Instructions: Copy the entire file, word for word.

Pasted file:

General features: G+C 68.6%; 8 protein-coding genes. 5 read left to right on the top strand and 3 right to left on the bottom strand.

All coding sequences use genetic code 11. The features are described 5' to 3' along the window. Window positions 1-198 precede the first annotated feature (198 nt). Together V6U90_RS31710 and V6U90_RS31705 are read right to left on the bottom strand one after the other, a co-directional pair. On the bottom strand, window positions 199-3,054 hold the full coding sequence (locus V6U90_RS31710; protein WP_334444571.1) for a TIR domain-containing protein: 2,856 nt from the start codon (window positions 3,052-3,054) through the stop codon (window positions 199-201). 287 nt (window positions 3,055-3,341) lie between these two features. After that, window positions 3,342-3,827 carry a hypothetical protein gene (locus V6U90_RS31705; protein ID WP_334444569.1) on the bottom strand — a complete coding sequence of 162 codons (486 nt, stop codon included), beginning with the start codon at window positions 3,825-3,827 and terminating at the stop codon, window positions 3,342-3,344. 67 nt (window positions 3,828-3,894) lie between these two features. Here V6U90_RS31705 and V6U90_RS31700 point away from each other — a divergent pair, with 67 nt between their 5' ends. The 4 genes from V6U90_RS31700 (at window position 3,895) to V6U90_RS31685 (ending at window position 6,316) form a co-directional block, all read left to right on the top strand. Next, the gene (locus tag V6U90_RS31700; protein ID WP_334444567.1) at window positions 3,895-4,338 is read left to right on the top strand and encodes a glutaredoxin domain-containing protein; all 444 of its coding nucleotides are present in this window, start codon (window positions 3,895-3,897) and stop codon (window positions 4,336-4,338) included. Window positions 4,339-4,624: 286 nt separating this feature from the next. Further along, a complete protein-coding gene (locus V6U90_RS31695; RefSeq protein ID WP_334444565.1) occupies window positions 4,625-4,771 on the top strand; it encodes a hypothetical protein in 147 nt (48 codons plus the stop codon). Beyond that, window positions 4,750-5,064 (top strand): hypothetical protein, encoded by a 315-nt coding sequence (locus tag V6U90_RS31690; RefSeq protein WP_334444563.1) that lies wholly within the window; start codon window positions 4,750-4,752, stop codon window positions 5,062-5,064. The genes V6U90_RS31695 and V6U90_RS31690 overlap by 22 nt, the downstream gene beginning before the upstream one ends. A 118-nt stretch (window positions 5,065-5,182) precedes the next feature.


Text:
General features: G+C 68.6%; 8 protein-coding genes. 5 read left to right on the top strand and 3 right to left on the bottom strand.

All coding sequences use genetic code 11. The features are described 5' to 3' along the window. Window positions 1-198 precede the first annotated feature (198 nt). Together V6U90_RS31710 and V6U90_RS31705 are read right to left on the bottom strand one after the other, a co-directional pair. On the bottom strand, window positions 199-3,054 hold the full coding sequence (locus V6U90_RS31710; protein WP_334444571.1) for a TIR domain-containing protein: 2,856 nt from the start codon (window positions 3,052-3,054) through the stop codon (window positions 199-201). 287 nt (window positions 3,055-3,341) lie between these two features. After that, window positions 3,342-3,827 carry a hypothetical protein gene (locus V6U90_RS31705; protein ID WP_334444569.1) on the bottom strand — a complete coding sequence of 162 codons (486 nt, stop codon included), beginning with the start codon at window positions 3,825-3,827 and terminating at the stop codon, window positions 3,342-3,344. 67 nt (window positions 3,828-3,894) lie between these two features. Here V6U90_RS31705 and V6U90_RS31700 point away from each other — a divergent pair, with 67 nt between their 5' ends. The 4 genes from V6U90_RS31700 (at window position 3,895) to V6U90_RS31685 (ending at window position 6,316) form a co-directional block, all read left to right on the top strand. Next, the gene (locus tag V6U90_RS31700; protein ID WP_334444567.1) at window positions 3,895-4,338 is read left to right on the top strand and encodes a glutaredoxin domain-containing protein; all 444 of its coding nucleotides are present in this window, start codon (window positions 3,895-3,897) and stop codon (window positions 4,336-4,338) included. Window positions 4,339-4,624: 286 nt separating this feature from the next. Further along, a complete protein-coding gene (locus V6U90_RS31695; RefSeq protein ID WP_334444565.1) occupies window positions 4,625-4,771 on the top strand; it encodes a hypothetical protein in 147 nt (48 codons plus the stop codon). Beyond that, window positions 4,750-5,064 (top strand): hypothetical protein, encoded by a 315-nt coding sequence (locus tag V6U90_RS31690; RefSeq protein WP_334444563.1) that lies wholly within the window; start codon window positions 4,750-4,752, stop codon window positions 5,062-5,064. The genes V6U90_RS31695 and V6U90_RS31690 overlap by 22 nt, the downstream gene beginning before the upstream one ends. A 118-nt stretch (window positions 5,065-5,182) precedes the next feature.